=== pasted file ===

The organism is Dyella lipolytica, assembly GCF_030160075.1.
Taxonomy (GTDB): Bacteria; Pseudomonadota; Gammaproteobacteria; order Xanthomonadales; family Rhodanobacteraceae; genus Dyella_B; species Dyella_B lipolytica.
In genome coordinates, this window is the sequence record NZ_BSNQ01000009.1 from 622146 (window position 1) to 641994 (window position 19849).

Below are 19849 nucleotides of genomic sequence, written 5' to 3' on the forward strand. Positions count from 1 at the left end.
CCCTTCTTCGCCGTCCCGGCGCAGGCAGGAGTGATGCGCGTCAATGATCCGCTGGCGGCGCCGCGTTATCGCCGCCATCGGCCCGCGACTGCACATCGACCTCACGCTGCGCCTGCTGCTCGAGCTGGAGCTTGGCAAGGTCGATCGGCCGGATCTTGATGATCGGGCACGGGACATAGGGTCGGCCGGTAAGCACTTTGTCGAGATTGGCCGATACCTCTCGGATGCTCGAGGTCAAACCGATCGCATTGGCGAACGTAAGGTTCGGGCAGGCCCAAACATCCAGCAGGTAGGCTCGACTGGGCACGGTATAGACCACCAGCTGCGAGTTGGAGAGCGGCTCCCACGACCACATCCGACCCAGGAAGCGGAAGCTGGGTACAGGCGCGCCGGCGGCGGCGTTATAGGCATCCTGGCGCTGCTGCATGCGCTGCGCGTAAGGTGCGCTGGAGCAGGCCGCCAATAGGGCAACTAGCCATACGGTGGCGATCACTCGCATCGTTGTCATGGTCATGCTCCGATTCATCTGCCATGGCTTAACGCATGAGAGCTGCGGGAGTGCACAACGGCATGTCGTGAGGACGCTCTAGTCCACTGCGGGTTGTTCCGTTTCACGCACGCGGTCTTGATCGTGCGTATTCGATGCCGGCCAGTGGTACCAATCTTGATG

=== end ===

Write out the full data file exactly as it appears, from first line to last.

The organism is Dyella lipolytica, assembly GCF_030160075.1.
Taxonomy (GTDB): Bacteria; Pseudomonadota; Gammaproteobacteria; order Xanthomonadales; family Rhodanobacteraceae; genus Dyella_B; species Dyella_B lipolytica.
In genome coordinates, this window is the sequence record NZ_BSNQ01000009.1 from 622146 (window position 1) to 641994 (window position 19849).

Below are 19849 nucleotides of genomic sequence, written 5' to 3' on the forward strand. Positions count from 1 at the left end.
CCCTTCTTCGCCGTCCCGGCGCAGGCAGGAGTGATGCGCGTCAATGATCCGCTGGCGGCGCCGCGTTATCGCCGCCATCGGCCCGCGACTGCACATCGACCTCACGCTGCGCCTGCTGCTCGAGCTGGAGCTTGGCAAGGTCGATCGGCCGGATCTTGATGATCGGGCACGGGACATAGGGTCGGCCGGTAAGCACTTTGTCGAGATTGGCCGATACCTCTCGGATGCTCGAGGTCAAACCGATCGCATTGGCGAACGTAAGGTTCGGGCAGGCCCAAACATCCAGCAGGTAGGCTCGACTGGGCACGGTATAGACCACCAGCTGCGAGTTGGAGAGCGGCTCCCACGACCACATCCGACCCAGGAAGCGGAAGCTGGGTACAGGCGCGCCGGCGGCGGCGTTATAGGCATCCTGGCGCTGCTGCATGCGCTGCGCGTAAGGTGCGCTGGAGCAGGCCGCCAATAGGGCAACTAGCCATACGGTGGCGATCACTCGCATCGTTGTCATGGTCATGCTCCGATTCATCTGCCATGGCTTAACGCATGAGAGCTGCGGGAGTGCACAACGGCATGTCGTGAGGACGCTCTAGTCCACTGCGGGTTGTTCCGTTTCACGCACGCGGTCTTGATCGTGCGTATTCGATGCCGGCCAGTGGTACCAATCTTGATG